Share an experience that you have had with a decision making process at a past or present workplace. What was your role? How were you involved? How would you use the Vroom-Yetton Model to improve the decision making process in your workplace?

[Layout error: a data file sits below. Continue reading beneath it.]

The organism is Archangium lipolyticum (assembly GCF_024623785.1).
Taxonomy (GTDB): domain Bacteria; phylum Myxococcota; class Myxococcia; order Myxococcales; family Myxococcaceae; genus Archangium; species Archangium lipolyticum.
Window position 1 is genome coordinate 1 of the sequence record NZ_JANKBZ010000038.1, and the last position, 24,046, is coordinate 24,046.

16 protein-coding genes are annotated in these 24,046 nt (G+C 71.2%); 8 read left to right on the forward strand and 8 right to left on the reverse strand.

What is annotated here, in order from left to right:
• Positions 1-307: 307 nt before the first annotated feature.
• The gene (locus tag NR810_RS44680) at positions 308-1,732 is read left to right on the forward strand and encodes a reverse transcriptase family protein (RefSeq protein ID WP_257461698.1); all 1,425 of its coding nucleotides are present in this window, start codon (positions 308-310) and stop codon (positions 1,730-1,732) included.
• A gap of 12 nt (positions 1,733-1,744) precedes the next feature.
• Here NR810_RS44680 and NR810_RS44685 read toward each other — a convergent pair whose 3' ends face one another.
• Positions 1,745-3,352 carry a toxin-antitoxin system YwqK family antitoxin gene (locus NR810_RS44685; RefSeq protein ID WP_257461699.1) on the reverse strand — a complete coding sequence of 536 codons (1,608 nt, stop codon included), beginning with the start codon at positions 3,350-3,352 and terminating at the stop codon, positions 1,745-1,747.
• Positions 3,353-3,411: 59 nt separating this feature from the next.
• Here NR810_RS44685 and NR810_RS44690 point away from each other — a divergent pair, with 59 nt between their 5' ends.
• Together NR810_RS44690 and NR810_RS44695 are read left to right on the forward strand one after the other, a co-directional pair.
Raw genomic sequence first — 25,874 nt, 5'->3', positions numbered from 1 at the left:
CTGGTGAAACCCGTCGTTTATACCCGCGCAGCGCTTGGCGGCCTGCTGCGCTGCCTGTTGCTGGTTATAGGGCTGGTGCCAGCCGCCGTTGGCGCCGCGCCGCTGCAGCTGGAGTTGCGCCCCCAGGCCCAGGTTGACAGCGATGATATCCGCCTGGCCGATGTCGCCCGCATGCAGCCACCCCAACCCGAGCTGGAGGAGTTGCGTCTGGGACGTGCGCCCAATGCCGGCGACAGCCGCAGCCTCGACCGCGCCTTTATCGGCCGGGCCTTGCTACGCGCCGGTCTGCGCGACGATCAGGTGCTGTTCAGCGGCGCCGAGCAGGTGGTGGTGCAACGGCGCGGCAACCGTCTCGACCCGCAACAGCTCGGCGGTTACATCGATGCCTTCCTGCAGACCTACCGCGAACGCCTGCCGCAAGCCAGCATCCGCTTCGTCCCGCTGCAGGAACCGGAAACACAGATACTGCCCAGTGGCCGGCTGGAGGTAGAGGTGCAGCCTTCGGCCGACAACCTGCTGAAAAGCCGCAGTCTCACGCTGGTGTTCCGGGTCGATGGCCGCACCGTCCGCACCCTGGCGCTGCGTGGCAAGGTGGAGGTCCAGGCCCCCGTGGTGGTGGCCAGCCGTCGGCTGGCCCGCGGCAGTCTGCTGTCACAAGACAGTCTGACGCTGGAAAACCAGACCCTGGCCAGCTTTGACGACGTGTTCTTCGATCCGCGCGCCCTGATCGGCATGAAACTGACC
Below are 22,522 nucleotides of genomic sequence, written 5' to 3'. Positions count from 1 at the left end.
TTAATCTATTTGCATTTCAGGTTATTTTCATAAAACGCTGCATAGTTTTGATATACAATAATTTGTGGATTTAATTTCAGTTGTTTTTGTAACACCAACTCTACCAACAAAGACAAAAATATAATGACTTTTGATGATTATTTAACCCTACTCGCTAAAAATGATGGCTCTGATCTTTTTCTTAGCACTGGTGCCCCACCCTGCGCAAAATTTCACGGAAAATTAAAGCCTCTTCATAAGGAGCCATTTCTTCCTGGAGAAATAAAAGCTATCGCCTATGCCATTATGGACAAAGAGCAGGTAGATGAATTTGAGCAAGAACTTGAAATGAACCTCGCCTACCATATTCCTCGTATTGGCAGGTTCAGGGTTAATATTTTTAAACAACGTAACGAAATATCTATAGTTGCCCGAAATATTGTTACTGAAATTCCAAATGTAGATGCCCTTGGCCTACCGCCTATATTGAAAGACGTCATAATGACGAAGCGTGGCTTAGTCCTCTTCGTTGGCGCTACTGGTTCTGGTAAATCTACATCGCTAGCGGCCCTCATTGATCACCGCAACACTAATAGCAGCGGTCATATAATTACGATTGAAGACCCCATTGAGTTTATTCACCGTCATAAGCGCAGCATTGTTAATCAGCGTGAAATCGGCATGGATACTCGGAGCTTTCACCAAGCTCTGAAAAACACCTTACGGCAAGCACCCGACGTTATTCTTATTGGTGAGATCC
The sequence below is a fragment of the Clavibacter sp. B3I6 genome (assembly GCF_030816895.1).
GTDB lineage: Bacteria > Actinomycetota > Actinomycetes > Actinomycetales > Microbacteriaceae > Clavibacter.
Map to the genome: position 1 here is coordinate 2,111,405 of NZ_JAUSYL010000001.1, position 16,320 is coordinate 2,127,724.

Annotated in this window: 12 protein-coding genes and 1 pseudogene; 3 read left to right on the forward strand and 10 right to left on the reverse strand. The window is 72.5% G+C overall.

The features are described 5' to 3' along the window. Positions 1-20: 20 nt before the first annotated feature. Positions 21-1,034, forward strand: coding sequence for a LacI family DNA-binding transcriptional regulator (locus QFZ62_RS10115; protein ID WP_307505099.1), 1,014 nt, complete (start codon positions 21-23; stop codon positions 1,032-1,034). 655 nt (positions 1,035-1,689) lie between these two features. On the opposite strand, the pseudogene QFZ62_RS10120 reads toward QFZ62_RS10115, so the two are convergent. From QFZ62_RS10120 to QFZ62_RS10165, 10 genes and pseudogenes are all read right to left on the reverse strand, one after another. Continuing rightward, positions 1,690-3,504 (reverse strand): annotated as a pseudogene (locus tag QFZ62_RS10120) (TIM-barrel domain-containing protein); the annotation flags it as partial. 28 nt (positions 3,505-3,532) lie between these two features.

Initial response due by Wednesday, and 2 peer responses by Sunday.
PLEASE RESPOND TO THE FOLLOWING STATEMENTS: